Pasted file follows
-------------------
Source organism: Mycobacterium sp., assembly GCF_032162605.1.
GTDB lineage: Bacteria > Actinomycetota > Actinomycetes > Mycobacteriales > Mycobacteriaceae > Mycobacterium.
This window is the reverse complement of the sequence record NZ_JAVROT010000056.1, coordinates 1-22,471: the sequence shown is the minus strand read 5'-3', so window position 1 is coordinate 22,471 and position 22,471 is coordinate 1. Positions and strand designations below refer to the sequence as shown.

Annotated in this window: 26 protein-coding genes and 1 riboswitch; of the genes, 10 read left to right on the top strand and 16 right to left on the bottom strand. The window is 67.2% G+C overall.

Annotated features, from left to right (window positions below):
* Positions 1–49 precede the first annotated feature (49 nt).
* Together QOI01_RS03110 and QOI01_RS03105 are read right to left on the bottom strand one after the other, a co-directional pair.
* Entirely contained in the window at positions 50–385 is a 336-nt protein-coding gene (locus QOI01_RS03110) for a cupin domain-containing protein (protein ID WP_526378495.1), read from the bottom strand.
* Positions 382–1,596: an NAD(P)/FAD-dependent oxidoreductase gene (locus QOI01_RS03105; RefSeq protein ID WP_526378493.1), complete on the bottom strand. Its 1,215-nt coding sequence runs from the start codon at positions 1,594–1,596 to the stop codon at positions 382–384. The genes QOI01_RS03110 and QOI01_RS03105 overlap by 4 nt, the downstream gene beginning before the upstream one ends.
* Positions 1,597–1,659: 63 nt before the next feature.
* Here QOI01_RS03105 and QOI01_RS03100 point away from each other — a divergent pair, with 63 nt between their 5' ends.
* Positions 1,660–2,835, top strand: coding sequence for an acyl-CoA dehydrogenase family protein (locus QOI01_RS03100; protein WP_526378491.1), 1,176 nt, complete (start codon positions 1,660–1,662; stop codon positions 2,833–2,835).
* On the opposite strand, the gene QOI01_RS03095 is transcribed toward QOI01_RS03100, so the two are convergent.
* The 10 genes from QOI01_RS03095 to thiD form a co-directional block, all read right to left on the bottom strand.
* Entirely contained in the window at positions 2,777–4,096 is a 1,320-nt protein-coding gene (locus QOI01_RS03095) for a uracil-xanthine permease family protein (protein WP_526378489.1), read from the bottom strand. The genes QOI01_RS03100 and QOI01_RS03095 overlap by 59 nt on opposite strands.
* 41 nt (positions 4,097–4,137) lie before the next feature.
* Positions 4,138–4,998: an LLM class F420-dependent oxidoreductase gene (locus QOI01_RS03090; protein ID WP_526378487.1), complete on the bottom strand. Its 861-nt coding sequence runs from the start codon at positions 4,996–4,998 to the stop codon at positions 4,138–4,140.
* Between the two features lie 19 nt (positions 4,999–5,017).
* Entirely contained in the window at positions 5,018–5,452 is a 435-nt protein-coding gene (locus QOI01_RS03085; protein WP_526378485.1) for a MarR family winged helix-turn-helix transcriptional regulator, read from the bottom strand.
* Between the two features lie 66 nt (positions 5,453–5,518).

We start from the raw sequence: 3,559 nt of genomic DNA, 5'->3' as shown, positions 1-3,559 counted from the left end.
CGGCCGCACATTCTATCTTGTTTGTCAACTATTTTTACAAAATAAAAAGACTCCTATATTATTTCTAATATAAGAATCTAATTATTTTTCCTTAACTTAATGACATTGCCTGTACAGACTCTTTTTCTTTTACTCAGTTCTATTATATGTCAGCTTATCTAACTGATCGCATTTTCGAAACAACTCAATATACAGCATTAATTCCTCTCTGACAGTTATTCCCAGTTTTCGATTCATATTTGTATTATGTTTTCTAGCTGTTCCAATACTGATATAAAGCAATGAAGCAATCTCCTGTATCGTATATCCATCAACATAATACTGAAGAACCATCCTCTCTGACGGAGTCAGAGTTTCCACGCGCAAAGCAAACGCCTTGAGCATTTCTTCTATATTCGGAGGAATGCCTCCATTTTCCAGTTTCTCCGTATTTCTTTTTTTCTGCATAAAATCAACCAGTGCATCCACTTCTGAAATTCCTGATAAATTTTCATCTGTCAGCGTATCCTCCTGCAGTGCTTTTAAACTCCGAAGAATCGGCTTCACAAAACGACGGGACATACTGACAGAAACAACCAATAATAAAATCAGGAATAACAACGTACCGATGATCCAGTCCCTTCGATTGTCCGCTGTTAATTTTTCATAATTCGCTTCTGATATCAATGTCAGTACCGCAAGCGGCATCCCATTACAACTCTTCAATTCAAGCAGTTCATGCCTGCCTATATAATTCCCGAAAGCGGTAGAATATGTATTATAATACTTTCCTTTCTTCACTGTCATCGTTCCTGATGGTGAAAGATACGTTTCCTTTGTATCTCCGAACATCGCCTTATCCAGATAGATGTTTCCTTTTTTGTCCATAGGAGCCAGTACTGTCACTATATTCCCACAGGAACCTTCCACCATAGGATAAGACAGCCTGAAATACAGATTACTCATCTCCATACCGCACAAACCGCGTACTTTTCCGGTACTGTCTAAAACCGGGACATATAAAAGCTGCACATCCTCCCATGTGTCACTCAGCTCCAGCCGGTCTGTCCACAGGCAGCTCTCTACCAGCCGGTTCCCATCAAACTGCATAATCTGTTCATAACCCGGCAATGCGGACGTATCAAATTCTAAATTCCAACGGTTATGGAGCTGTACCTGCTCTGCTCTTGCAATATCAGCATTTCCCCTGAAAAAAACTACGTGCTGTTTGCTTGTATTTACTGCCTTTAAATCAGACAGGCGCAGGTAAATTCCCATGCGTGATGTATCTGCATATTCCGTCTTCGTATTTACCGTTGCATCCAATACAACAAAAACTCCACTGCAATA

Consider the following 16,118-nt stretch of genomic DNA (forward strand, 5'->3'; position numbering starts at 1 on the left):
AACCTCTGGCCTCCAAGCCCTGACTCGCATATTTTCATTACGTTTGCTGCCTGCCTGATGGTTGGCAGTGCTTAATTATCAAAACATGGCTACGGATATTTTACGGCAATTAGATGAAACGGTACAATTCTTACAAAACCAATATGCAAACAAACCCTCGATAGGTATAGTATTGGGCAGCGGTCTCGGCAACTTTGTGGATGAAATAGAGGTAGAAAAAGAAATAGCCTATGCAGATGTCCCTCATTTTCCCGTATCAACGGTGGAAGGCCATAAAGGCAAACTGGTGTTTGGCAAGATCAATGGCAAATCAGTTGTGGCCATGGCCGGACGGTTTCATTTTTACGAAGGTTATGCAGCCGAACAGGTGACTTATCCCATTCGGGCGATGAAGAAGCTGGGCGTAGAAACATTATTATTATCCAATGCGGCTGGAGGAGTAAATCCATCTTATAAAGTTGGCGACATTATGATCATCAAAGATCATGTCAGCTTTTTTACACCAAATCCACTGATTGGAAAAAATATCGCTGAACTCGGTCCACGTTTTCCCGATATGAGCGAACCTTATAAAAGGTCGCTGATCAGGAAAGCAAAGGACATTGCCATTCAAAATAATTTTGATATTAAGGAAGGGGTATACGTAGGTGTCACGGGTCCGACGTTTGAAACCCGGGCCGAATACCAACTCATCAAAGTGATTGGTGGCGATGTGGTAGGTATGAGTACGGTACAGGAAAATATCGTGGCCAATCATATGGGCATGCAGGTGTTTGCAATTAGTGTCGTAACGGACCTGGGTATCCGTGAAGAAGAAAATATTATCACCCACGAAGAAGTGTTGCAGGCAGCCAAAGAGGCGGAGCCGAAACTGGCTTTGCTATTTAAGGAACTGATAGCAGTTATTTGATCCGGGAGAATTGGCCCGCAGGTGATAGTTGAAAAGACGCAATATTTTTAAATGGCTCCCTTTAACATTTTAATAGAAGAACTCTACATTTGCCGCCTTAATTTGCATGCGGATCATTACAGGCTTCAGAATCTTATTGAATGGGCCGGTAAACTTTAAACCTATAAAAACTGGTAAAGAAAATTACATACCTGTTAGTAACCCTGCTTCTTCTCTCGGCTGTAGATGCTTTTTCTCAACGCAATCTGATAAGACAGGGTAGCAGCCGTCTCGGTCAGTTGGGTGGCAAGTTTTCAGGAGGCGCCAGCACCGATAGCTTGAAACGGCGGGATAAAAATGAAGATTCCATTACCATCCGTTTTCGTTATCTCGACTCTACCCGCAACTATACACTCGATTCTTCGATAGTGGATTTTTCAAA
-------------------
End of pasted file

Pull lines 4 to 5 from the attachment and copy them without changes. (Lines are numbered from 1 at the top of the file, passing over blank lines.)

Annotated in this window: 26 protein-coding genes and 1 riboswitch; of the genes, 10 read left to right on the top strand and 16 right to left on the bottom strand. The window is 67.2% G+C overall.

Annotated features, from left to right (window positions below):